You may have read the articles floating around about how on a biological level, we hold imprints of the memories of our grandmother simply from living in her womb. Our mother carried us as an egg in her ovaries while developing in grandma’s womb, and so, we were in grandma’s womb too. Our genes can mutate based on our foremothers’ experiences.

And so, we must ask ourselves, what are those imprints? What traumas and gifts are being passed down to us? And, are we making the family tree more beautiful and healthy with our actions in this life? Or are we weakening it?

The legacy of our ancestors includes traumas, but it also brings us gifts, and wisdom. We need to use the gifts we were passed down and the ones we cultivated ourselves, to heal ourselves and our line.

I have seen spiritual healers about my endometriosis and done my own spiritual investigations on it. For me, it’s a lot of past life imprinting and generational stuff passed down, rather than events from this life. There are studies that show that women with endometriosis often have a history of sexual abuse or assault.  One could argue that most women have this in their history- either their own or in their lineage, yet they don’t all have endo.  Endo also begins in utero, long before birth. There’s more to it than what happened to us in childhood.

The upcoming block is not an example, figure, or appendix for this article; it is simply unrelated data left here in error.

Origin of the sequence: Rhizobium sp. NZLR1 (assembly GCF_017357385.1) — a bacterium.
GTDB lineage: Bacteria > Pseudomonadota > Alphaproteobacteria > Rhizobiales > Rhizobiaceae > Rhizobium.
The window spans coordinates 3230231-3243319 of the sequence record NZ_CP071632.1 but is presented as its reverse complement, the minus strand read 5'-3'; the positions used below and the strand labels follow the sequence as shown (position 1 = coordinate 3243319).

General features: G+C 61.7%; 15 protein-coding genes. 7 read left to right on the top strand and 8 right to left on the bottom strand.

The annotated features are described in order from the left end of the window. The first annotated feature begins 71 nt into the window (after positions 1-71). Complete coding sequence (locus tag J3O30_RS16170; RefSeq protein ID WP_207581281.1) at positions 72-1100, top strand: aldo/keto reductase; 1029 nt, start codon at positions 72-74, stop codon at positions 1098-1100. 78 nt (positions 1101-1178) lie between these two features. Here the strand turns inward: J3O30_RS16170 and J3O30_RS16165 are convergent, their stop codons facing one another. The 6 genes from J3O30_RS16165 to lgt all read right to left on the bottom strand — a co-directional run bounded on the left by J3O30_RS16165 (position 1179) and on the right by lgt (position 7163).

There are many health issues that are more likely to manifest when there is trauma history. As the ACE (Adverse Childhood Experiences) test scores show, common illnesses we experience today are traced back to how many of these childhood traumas are in your background. My ACE score is fortunately, pretty low. But ACE tests don’t factor in past life stuff, nor intergenerational or collective wounds.

Most women struggle with their relationship with their femininity, or their reproductive organs in general, so perhaps not only personal trauma, but the collective feminine wound can manifest through illness in many of us.

To be clear: I don’t support the mindset of there being a spiritual cause of disease- because it does more damage than good to a lot of us- it negates the very structural, biological nature of the disease which is laid down in utero. We do not choose, or cause disease to happen. It happens to us, but our work is to heal it through whatever means we choose or have available.